It is a really organic process for me, and it is a natural process. But if I am asked to explain, this may be a conscious choice to create something that focuses on a particular idea or concern, as is the case with community engagement works. In these instances, I usually work with the community to identify a theme, and then develop a concept in response, using the creative process to explore an idea of concern. Or it may be entirely subconscious as I work through something in the studio — at these times the creative process is more like trying to work out a feeling or memory that lies just below the surface, just beyond the grasp of my conscious brain.
HOW DO ART AND HEALING BECOME SYNONYMOUS WITH CONNECTION AND RELATIONSHIP IN YOUR WORKS?
I am exploring both physical and metaphorical ways that art-making processes can contribute to healing. Sometimes it is the group activity such as making something like textile sculptural elements together, talking and sharing stories as we wrap and weave. The healing effect of shared experience and conversation with other people is a practical outcome of making art. At other times, it may be a symbolic action such as embedding a memory in a work through wrapping a note or a picture into a textile element, and then connecting it to the collective sculpture. This may be an act of keeping a precious memory safe, wishing for something, or perhaps creating separation between yourself and a memory you might prefer to forget. Each of these actions can be healing in their own way.
HAS YOUR WORK HEALED YOU? That is a difficult question to answer. I believe that for anyone healing is an ongoing journey. Definitely engaging with others through art focused on healing process and healing conversations and sharing the healing journey and supporting one another has been helpful. Whether you actually talk about your process or not is personal, and it isn’t always necessary to talk. Often by sharing the space together and engaging with the same goal, such as creating a Healing Garden, it definitely feels that some part of me has been healed. I sense that other people have experienced it too. The process often brings us tears – and tears help the healing process too.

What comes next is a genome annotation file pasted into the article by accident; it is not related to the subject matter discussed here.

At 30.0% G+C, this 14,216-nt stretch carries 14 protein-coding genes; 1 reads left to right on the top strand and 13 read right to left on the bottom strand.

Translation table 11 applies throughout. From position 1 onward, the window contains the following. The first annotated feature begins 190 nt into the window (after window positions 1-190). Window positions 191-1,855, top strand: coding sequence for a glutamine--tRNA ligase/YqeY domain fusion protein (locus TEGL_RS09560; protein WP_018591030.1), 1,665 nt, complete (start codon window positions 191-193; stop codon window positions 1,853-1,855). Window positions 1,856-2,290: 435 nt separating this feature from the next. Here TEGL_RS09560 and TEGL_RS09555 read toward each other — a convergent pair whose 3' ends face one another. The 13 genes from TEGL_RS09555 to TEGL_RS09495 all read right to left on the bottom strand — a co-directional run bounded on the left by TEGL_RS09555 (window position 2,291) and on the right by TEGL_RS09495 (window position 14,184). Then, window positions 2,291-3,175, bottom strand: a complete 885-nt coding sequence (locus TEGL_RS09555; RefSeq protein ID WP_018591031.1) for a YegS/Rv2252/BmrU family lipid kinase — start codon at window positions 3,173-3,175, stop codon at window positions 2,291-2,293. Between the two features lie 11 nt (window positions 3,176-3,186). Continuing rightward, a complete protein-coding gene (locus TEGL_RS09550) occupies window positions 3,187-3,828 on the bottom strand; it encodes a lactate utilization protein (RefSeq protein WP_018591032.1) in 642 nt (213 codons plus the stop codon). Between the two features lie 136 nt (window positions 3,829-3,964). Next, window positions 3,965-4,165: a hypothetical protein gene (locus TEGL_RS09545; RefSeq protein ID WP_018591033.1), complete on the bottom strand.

DO YOU FEEL RESPONSIBLE AS AN ARTIST TOWARDS OUR FUTURE GENERATIONS? ARE YOU TRYING TO TELL THEM SOMETHING THROUGH YOUR ART?
Yes – particularly as a mother of two young children, I am concerned about how they will develop the healthy relationships.
I am concerned about what we are teaching our children. This idea was clearly expressed in Healing Chromosomes, and remains an ongoing concern. My hope is that my work can help people to slow down, engage with one another on a human level instead of relying so much on digital communication, and think about how we can nurture ourselves and those around us. I am deeply concerned we are losing a very important part of our human function by being so very busy and always communicating through text or email instead of face to face interactions. Building relationships takes time, and it requires a lot of energy. I am concerned that we are choosing to engage face to face less and less. I wonder what will happen if we lose our animal instincts such as touching each other, or crying after having an argument or disagreement, or venting our frustration – – – these are all very important processes to learn from one another. If we leave these things behind in favour of digital engagement,we may lose our ability to build human relationships altogether.